We finished functional testing of the bridge about 10:45 p.m. last night, checked the last box on the 93-page, 1,400-item check list (whew!) and started the 20 consecutive draw span tests around 2 p.m. today. You can watch the progress on our bridge traffic camera. We'll provide updates every two hours.
There are still a few punch list items we're working through, but nothing that will affect or delay the "20-cycle" tests.
That's the latest from the hardworking engineers technicians and construction workers who have brought us so much success and removed half of the world's longest floating bridge over saltwater and replacing it, along with two trusses, in a little over a month. My hat's off to these guys.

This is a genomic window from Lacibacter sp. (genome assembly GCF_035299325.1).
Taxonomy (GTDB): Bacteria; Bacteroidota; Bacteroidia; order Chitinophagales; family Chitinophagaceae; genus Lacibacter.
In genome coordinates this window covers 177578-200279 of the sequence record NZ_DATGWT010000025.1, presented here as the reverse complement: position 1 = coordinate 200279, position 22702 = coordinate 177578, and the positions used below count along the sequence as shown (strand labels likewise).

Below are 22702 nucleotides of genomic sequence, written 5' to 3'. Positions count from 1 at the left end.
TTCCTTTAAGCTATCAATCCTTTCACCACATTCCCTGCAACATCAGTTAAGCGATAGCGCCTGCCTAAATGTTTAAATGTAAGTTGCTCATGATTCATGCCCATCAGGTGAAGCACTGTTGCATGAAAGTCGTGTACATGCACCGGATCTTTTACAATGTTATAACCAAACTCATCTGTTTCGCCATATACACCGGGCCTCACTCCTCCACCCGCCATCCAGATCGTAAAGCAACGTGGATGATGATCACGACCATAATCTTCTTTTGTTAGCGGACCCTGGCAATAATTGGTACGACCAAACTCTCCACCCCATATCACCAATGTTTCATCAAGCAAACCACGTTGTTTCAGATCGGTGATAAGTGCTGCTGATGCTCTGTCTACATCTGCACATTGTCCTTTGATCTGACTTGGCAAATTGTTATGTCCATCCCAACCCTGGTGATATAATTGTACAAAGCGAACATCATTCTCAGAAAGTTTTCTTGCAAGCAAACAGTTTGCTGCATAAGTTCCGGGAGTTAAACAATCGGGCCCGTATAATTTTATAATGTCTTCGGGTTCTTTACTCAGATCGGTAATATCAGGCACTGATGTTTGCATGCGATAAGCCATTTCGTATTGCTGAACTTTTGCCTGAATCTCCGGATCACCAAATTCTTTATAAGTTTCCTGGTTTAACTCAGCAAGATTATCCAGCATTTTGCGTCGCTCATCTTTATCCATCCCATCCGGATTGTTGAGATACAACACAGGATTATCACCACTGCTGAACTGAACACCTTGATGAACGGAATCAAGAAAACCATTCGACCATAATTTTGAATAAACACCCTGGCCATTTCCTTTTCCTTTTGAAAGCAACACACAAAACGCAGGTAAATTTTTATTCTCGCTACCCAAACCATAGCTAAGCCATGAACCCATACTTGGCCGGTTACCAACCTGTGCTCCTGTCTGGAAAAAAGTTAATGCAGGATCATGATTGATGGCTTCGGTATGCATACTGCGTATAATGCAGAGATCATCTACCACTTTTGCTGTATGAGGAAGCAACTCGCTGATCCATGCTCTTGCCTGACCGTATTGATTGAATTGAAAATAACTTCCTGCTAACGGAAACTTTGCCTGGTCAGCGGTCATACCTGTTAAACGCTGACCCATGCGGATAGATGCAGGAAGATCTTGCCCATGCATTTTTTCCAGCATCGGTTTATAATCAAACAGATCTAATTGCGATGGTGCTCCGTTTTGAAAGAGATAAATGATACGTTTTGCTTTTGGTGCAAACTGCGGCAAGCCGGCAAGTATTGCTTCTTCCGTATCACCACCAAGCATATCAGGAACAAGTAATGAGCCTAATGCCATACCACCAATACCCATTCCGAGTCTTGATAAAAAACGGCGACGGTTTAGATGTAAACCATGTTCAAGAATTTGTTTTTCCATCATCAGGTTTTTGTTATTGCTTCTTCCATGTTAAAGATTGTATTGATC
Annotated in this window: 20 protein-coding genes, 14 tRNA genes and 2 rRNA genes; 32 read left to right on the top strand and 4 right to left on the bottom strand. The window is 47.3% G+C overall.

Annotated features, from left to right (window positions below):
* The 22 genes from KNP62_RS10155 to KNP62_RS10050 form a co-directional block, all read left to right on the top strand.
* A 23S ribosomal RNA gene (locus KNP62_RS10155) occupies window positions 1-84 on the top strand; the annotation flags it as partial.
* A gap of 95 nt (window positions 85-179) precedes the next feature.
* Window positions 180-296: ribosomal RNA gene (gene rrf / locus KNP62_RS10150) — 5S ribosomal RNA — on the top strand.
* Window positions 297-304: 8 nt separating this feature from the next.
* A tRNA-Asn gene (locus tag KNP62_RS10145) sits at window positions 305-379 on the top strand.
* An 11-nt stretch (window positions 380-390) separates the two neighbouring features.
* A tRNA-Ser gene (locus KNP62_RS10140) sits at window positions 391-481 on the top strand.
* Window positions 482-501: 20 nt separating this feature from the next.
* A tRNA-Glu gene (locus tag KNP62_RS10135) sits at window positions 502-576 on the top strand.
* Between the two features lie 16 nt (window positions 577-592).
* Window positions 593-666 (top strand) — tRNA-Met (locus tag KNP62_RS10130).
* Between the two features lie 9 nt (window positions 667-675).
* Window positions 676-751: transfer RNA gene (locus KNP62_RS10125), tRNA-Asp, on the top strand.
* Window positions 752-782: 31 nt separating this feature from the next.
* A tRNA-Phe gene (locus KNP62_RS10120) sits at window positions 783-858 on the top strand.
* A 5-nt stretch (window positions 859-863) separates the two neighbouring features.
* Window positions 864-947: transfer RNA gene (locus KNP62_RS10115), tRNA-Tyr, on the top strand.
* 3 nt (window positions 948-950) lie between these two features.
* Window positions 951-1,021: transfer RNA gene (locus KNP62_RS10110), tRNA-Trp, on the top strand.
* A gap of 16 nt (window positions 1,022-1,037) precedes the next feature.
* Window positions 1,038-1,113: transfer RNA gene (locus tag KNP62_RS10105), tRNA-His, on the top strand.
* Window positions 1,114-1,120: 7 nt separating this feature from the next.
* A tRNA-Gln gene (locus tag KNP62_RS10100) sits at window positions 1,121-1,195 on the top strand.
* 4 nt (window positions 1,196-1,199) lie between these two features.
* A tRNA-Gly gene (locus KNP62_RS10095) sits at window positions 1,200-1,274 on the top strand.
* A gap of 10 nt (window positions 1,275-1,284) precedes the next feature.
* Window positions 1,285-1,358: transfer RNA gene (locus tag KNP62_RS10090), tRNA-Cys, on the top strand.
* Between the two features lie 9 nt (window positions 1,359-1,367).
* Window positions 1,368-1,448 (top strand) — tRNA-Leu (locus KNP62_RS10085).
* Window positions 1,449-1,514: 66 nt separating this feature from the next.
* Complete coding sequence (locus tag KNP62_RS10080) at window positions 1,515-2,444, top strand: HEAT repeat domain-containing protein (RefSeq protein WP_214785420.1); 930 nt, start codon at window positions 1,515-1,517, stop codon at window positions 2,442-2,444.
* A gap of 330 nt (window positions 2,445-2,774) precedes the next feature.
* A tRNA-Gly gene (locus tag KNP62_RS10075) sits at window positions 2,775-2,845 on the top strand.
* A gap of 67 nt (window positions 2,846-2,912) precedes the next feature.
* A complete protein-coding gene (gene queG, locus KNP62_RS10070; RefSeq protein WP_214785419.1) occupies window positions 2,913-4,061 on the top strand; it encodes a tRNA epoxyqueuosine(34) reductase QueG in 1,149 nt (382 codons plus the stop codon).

We're almost there.
The tests are expected to take anywhere from 8-10 hours, but this timeframe is wholly dependent on how things go. If test No. 2, or 12 or 19 raises serious concerns or fails, we're back at square one.
We don't want to have this happen anymore than people who have added hours to their daily commutes. However, it is a condition -- that means almost isn't good enough -- that must be met before we can reopen the bridge.
We'll do our best to keep everyone posted as things progress.